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03 July, 2019

Staying well: Advice from a service user on how to maintain wellness outside of hospital

When we become well, and in particular stay well, we encourage others who need to be able to stay well too. Paula, a former service user of St Patrick’s Mental Health Services, shares her advice on ways in which you can stay well upon leaving the hospital setting.

 

I am happy to say that I have for a long time come to experience being out of hospital as my most normal place to be; instead of being in hospital.  Being out of hospital, for protracted periods of time, is attainable with the passing of time itself.  There is no magic wand to keep us away from an admission but there are definitely many aids along the way to help us stay in the community.  Some of these work almost always.  I am going to suggest a few activities that have helped keep me well. (Then I can stop looking ‘over my shoulder’ in the course of any one day, so to speak, because I have moved onto the next stage of the journey and am well.).  I can relax into who I am, and what my circumstances may be, without creating a ‘worst case scenario’ at every turn.  I can do these simple but effective activities and come to believe that yes, I can be, and stay, well.

The converse of that is also true.  I begin to blossom when I begin to see that day-in and day-out I am building a life for myself. I am delighted when I make genuine progress, chiefly because I have been brave enough to confront myself and put my foot on the floor early for the first time in the morning.  That first step is as important for me, as ‘the Giant Step for Mankind’ that Neil Armstrong once took on the moon.  It is a major step for me, since I myself have suffered, so much – because my life is so important; it is important even if I sometimes falter, or even when I feel unable to carry out some task, and sometimes other caring and supportive people in my life value my life more than I do.

These people who love me and care for me are willing me on because I am never alone in my  efforts to build a life for myself - a happy life – despite the setbacks I have encountered along the way. My life is very important. For the lives of each of us, have their effects on others.  When we become well, and particularly stay well, we encourage others who need to be able to stay well.  In a sense we are charting a path for others because our success becomes like a testimony of success for them too.  Below I have outlined some of the activities that have made my good mental health possible and sustainable.  I hope you’ll find also, that these activities work for you.

Fresh air and exercise

Getting fresh air is a fantastic way of re-igniting the batteries and keeping fit. We are lucky in Dublin to have such an array of parks and walks. Fortunately, I grew up a mile from the Botanic Gardens in Glasnevin; the colours and hues of the trees and flowers there are breathtaking, and I am particularly taken with the ‘herbaceous walk’ just metres from the entrance.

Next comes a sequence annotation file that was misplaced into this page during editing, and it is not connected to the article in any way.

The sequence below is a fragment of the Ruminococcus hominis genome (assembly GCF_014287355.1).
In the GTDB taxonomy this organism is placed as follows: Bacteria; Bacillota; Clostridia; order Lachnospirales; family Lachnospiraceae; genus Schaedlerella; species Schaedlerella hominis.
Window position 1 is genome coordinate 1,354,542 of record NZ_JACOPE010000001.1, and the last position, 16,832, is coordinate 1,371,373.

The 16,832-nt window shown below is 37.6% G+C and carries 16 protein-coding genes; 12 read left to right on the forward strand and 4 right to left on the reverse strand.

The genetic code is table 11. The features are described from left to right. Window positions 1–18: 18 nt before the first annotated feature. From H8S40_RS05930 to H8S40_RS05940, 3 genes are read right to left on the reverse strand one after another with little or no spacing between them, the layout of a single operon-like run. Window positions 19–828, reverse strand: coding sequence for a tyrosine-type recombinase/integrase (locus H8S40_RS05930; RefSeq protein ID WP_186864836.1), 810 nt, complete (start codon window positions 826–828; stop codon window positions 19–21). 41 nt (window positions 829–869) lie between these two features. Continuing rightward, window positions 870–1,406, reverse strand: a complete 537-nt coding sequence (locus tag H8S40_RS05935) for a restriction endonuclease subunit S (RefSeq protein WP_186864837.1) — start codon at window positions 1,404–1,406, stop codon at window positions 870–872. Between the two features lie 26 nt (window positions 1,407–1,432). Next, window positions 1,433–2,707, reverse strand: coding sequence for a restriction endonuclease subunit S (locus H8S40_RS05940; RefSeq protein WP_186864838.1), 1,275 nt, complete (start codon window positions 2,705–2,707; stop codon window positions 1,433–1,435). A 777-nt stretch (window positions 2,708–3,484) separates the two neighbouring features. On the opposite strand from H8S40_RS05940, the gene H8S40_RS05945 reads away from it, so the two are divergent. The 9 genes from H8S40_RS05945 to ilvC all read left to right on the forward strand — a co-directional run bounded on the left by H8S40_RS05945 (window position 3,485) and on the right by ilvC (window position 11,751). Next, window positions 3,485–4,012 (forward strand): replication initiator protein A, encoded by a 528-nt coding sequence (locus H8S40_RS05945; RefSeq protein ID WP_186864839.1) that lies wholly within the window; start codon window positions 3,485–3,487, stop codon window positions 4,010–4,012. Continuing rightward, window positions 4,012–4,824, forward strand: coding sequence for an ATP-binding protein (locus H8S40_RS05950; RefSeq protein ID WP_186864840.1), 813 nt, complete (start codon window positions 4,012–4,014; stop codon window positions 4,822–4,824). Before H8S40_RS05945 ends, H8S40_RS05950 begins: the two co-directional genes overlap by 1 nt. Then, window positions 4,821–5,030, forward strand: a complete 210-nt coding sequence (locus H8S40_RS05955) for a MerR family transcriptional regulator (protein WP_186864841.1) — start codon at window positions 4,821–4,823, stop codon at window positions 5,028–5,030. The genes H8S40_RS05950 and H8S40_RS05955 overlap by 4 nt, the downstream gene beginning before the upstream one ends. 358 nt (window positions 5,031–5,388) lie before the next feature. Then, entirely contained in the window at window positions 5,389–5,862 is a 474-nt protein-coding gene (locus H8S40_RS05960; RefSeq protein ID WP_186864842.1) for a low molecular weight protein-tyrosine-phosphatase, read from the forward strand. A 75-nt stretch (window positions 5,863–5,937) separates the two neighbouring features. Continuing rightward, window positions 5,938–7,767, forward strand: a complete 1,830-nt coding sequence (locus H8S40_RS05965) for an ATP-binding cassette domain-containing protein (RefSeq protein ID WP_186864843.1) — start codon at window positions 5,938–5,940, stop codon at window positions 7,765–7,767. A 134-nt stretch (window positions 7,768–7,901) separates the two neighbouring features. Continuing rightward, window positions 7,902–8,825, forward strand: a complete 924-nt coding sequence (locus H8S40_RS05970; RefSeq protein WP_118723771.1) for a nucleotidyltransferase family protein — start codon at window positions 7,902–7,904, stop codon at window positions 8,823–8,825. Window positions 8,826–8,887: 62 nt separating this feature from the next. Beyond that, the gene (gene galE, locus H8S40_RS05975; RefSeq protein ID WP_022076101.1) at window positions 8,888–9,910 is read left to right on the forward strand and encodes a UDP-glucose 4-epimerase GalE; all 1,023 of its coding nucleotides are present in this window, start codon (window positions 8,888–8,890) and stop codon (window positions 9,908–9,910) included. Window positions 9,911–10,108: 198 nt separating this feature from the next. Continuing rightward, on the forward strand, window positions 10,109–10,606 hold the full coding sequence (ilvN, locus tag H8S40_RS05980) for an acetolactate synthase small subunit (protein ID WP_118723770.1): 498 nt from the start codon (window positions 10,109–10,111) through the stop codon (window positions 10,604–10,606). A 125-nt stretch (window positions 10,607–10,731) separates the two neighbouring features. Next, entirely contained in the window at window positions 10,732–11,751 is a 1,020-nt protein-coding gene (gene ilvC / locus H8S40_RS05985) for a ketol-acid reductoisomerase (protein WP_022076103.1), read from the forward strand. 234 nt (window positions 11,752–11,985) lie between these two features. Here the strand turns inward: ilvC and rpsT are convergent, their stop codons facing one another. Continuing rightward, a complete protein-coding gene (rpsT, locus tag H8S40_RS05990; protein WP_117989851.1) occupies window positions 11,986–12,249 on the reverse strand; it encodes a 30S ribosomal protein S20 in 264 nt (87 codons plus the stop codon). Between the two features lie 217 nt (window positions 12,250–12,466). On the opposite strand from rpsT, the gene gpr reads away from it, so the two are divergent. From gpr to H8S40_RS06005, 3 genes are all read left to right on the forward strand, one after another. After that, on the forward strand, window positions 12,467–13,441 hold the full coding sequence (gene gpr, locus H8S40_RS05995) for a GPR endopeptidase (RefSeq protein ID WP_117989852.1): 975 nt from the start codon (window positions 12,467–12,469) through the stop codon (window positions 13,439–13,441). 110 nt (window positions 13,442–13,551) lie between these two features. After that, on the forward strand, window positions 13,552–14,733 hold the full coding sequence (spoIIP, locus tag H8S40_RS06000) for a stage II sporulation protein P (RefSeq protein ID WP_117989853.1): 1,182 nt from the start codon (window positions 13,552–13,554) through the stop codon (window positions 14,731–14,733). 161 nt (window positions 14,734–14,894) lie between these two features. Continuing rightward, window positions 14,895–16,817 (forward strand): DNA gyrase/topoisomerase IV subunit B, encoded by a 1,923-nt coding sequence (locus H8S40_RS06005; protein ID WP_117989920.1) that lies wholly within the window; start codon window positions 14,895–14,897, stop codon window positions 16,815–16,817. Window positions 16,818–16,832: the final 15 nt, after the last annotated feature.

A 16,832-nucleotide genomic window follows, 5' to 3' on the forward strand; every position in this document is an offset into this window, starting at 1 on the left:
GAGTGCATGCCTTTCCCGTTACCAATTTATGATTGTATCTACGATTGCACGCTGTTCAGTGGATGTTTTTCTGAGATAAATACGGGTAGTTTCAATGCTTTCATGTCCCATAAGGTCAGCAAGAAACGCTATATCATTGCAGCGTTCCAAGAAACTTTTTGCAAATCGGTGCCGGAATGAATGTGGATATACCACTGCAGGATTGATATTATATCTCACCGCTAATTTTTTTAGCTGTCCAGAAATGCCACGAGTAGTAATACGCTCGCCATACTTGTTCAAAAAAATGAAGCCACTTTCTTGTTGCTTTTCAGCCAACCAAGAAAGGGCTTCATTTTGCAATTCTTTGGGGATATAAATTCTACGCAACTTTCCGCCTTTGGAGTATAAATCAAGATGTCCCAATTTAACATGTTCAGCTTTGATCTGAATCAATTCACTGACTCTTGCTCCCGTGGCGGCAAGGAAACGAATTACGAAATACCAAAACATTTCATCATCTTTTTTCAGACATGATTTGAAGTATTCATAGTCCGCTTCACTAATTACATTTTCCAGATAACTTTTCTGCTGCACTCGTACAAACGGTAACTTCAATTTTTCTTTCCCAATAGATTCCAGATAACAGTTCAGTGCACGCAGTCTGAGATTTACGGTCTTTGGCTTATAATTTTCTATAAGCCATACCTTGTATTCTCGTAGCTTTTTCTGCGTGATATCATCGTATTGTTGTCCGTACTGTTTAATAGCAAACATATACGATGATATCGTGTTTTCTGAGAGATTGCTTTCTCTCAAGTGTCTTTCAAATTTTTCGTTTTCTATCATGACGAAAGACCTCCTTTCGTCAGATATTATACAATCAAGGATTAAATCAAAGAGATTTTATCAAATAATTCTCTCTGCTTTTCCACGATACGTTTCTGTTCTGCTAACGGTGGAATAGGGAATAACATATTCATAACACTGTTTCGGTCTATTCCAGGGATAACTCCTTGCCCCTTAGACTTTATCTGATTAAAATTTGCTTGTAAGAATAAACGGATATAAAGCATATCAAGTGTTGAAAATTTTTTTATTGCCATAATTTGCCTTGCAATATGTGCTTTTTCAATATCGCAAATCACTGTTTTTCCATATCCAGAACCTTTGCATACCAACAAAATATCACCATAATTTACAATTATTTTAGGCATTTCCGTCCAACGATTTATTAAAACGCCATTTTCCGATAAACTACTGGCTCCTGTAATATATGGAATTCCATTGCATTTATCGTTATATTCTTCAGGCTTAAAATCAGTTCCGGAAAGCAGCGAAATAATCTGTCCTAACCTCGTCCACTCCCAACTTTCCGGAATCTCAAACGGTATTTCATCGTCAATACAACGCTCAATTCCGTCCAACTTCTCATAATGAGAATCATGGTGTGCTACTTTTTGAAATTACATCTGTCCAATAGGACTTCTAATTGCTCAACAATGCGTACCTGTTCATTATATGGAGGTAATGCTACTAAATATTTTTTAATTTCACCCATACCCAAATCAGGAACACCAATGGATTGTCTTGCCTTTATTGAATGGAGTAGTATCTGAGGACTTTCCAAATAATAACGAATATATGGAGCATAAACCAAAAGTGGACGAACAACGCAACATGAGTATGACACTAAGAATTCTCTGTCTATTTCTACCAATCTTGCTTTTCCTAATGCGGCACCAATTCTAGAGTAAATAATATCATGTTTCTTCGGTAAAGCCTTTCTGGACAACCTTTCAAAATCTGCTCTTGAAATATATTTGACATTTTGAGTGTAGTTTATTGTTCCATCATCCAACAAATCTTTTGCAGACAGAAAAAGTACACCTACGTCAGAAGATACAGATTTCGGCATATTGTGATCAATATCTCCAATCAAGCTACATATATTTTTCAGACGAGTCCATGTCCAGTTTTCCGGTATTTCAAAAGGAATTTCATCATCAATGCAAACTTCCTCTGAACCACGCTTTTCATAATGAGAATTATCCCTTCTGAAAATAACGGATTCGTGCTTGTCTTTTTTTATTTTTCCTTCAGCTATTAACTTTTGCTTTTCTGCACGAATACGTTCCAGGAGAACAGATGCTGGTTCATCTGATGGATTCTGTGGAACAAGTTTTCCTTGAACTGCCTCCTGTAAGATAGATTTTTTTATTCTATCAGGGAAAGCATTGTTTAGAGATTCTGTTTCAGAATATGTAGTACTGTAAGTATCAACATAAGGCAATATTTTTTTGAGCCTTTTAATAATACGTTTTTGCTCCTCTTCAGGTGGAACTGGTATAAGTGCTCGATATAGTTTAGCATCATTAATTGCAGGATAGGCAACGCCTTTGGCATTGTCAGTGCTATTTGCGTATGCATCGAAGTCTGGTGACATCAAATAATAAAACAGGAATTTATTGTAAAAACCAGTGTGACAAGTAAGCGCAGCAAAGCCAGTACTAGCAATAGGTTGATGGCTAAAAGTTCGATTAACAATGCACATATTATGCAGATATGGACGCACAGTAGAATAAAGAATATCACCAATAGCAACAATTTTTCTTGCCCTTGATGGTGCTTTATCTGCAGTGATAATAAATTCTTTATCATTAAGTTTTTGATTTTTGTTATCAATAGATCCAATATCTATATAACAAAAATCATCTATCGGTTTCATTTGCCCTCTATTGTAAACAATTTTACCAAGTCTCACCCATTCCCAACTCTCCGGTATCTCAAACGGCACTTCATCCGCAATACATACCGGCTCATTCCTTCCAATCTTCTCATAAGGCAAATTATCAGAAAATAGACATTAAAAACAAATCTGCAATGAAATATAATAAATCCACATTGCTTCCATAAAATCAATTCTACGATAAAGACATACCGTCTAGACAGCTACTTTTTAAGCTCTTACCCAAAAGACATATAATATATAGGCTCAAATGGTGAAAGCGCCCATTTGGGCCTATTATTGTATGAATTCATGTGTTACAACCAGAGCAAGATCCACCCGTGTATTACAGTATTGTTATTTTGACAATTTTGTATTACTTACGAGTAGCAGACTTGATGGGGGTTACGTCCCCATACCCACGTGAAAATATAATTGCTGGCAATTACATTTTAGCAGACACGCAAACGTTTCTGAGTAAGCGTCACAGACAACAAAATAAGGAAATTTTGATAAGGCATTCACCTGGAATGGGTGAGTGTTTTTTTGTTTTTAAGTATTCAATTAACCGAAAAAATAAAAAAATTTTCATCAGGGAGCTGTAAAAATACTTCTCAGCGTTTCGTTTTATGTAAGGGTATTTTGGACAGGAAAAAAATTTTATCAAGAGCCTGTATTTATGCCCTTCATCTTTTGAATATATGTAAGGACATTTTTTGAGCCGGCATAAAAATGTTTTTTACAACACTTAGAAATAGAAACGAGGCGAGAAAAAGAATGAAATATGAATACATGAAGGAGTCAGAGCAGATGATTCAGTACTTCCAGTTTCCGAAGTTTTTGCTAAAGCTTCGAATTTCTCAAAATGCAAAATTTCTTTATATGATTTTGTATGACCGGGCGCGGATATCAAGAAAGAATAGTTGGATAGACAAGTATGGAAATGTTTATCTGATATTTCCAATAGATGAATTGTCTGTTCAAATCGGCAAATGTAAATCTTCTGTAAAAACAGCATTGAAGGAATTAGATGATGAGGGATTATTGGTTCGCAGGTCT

Not very far from there, is Tolka Park, which has its very own swans and ducks. Twenty minutes from here by car, St Anne’s Park in Raheny/Clontarf, has a rose garden that competes well with the rose garden in the Botanic Gardens. In fact a Rose Festival is held here every June -  a wonder to behold. Joggers meet here at 9.30am each Saturday for the park run, in conjunction with Dublin City Council, with an impressive crowd turning up for the 5km weekly run.  These runs cater for every level of fitness imaginable. St. Anne’s is really beautiful and just across the road lies Dollymount beach, a wonderful place to walk or jog, at any time of the year, also.

Reading

Reading has to be one of those hobbies that give high return for low investment.  The blessings received for such a simple undertaking as reading are happily very disproportionate.  Reading is really good for the mind. It is educational and often just good fun.  It helps us on our journey.  Apart from the incremental benefits of gaining knowledge and learning, there is such a wonderful release of the ‘feel-good endorphins’ that people come back to reading time and again

The other good thing about reading is that you can pick up a book and then leave it down and read it at leisure.  There are no rules and regulations; you can read as little or as much as you like and you can read as many heavyweight or as lightweight books as you like. 

Books open us up to new worlds, new understanding and new ideas.  A John Boyne book on the one hand, or a Sebastian Barry on the other, are completely different types of ‘reads’, but they are both writers of great merit, although they write in ways that engage me at different levels.  

Reading is one of those ‘free’ gifts in the world.  Libraries are readily found in Ireland and it’s free to read from the many thousands of books they house.  Wonderfully, libraries order books in they don’t have, even if it’s a brand-new book, or a book just published, if you ask them to, and yes, that’s free too!  Make reading a habit and hobby and feel your happiness soar. 

I hope that the above suggestions are of some use to you.  I have tried them out for myself, and they work. I am 14 years out of hospital and I know by experience that these activities can play a role in your wellness when you leave hospital.

Paula

Continue to…

The mirror view: a reflection on self-stigma